Growing up on my family’s farm in Nobleboro, I was raised with a deep appreciation for our natural environment and all it provides for us. Here in Maine, we rely on our environment for many things. We depend on it for recreation, from skiing, boating to hiking in the great Maine woods.

Our environment is the basis for many of our biggest industries, including fishing, farming, forestry and tourism. It gives us air to breathe, water to drink and soil to grow and raise our food.

But we know our environment is under threat from climate change and pollutants. If left unaddressed that threat will disrupt every element of our economy, our culture and our health. Finding a solution to this problem must be a priority for all of us.

That’s why I’ve introduced a bill, LD 489, also known as the Pine Tree Amendment, to enshrine the right we all have to clean air, pure water and a healthy environment.

For the past 16 years, I’ve worked as a community organizer, focusing on combating climate change and ensuring a resilient Maine. In that time, I’ve become well acquainted with the threats our environment and our health are already facing.

A changing climate has made growing seasons unpredictable for farmers, and as summers get drier, drought threatens crops – an issue we saw in Maine this year. The waters in the Gulf of Maine are warming faster than 99% of the global ocean, threatening our fisheries.

A lack of regulation in the past several decades has left our water and ecosystems burdened with PFAS from industry. Our bodies can’t break down PFAS, which is why they are known as “forever chemicals,” and their presence is linked to cancer, hormone disruptions, cholesterol problems and more.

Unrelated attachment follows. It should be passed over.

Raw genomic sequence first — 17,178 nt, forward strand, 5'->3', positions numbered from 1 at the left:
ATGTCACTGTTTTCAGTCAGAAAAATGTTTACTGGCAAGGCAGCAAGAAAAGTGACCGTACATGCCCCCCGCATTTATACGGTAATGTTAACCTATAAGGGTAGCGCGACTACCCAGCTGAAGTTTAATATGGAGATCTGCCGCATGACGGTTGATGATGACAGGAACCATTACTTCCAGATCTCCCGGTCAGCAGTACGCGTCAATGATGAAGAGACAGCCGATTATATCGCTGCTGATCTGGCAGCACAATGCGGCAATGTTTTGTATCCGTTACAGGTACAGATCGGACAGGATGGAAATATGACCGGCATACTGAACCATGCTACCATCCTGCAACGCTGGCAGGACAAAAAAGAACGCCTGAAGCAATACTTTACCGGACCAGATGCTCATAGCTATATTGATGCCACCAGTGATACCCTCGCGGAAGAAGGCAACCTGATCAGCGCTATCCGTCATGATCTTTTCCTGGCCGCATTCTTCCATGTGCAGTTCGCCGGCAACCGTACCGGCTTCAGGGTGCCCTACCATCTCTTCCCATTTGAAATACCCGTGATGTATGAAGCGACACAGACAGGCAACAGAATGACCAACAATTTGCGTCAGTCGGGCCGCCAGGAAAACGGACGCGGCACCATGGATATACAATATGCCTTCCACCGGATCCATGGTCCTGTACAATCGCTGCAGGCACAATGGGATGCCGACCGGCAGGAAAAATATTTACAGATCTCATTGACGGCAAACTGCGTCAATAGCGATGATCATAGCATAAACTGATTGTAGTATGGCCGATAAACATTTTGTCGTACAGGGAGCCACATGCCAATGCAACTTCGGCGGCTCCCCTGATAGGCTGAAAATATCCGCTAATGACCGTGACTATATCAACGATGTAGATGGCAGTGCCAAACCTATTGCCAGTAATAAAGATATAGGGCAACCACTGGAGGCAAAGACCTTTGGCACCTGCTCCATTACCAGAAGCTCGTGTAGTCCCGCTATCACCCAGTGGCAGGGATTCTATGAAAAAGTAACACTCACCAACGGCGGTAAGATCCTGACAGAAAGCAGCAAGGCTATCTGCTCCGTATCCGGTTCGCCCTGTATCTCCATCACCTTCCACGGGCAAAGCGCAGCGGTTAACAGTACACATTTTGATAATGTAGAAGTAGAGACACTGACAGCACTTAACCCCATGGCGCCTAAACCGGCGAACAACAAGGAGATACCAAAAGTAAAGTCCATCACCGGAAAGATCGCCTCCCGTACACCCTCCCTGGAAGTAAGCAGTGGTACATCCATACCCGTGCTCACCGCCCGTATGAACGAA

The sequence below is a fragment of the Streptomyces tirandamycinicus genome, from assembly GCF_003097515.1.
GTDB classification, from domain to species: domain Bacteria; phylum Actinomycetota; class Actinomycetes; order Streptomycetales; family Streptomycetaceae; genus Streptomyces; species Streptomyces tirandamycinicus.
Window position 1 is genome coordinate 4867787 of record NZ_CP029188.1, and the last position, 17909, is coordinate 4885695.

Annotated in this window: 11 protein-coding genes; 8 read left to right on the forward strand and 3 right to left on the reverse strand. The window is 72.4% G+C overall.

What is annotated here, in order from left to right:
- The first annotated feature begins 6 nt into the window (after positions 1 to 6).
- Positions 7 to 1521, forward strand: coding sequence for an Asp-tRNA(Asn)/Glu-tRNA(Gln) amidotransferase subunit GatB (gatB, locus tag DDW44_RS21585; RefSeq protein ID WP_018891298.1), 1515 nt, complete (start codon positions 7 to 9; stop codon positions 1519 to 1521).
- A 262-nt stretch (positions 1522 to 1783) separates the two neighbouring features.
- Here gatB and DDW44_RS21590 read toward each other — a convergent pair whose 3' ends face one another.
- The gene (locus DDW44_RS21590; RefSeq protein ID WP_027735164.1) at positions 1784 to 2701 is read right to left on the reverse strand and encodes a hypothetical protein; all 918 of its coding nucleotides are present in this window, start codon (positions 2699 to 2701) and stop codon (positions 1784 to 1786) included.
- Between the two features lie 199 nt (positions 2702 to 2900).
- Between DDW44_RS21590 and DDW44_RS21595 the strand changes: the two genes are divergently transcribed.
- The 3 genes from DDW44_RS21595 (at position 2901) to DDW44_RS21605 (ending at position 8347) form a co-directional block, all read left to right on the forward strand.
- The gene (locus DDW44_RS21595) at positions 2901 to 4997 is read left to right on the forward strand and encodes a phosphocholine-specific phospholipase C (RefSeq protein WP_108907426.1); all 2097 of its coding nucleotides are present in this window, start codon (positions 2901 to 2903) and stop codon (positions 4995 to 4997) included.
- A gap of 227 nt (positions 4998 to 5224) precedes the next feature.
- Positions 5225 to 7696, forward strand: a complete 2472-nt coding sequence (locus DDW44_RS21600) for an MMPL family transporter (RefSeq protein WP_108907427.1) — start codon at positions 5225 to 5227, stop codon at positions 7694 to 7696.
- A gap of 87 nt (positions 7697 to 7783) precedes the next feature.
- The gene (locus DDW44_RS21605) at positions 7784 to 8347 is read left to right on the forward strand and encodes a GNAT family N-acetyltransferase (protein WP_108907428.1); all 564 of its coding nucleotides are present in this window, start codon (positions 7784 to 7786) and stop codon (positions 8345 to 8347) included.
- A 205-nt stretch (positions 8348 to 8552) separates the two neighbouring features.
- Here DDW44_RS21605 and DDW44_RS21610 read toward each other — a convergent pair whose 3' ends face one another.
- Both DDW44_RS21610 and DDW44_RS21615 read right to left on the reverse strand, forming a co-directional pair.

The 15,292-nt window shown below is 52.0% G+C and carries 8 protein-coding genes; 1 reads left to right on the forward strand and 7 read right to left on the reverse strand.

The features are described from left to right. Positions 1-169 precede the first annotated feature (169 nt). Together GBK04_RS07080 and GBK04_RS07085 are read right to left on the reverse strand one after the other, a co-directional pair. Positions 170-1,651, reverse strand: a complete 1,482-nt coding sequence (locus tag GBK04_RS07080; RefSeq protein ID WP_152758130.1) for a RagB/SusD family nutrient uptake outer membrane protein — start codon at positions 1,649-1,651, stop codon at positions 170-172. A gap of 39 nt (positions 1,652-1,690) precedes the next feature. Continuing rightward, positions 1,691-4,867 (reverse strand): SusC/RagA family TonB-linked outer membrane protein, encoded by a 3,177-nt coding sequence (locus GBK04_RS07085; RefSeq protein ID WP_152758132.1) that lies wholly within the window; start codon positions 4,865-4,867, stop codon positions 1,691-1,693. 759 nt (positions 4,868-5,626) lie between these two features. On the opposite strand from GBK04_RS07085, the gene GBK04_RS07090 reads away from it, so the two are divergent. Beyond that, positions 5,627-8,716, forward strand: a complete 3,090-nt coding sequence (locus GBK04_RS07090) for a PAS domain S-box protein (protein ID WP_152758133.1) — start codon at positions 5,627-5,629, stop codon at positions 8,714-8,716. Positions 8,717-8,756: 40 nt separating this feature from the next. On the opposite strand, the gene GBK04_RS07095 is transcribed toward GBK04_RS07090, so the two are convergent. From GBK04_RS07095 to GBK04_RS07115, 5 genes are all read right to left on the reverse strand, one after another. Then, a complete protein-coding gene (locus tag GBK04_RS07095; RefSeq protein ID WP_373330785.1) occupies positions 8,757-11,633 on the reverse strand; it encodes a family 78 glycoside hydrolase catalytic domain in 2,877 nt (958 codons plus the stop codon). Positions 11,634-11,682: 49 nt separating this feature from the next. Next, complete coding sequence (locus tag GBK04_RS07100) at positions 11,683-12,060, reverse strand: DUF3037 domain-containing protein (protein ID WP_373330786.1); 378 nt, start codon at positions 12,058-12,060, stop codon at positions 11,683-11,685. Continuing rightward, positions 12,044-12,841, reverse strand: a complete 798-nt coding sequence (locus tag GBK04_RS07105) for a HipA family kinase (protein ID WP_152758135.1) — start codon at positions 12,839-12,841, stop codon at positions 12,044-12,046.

The Pine Tree Amendment would add an amendment to Maine’s Constitution to guarantee the right to clean air, pure water and a healthy environment, in addition to ensuring the preservation of the natural, cultural, recreational, scenic and healthful qualities of the environment.

If adopted, Maine would not be the first state to take this step. Pennsylvania and Montana have already passed similar amendments, and 10 other states are currently considering doing so. By solidifying these rights in a constitutional amendment, we can ensure that no Legislature, Governor, law or permit can take these rights away. As individuals, we can sometimes feel powerless against government and big business when they act against our interests.

By passing a constitutional amendment, we can make sure that generations of Mainers to come can enjoy what we often take for granted, no matter what the political whims of the day are.

The Pine Tree Amendment has a broad coalition of supporters, and is sponsored by Democrats, Republicans and Independents. Dozens of individuals and organizations submitted testimony in support of the amendment, including scientists, farmers, students, business owners and activists from across the state.

The ACLU, Penobscot Nation, Sierra Club, Maine Organic Farmers and Gardiners Association, and the Maine Conservation Voters all support this bill. Just as we expect our other rights to be protected by our Constitution, there’s a growing consensus that our environmental rights need to be protected in the same way.

Last week, the Legislature’s Environment and Natural Resources Committee gave the Pine Tree Amendment a positive vote, sending it to the full House and Senate for votes. If two-thirds of both chambers vote to pass it, the final step is a referendum where all Mainers can have their voices heard.

If the Pine Tree Amendment makes it onto your ballot, I hope you will decide to support it. In the meantime, please write to your state senators and representatives urging them to support this bill. I truly believe this amendment is absolutely necessary for protecting our future.

If someone has a perspective on the Pine Tree Amendment would like to share, has ideas about how we can combat climate change or has an issue I can assist with or just want to connect, don't hesitate to reach out.

Email me at or call me at 200-6224. Those interested can also follow me on Facebook at and sign up for regular email updates at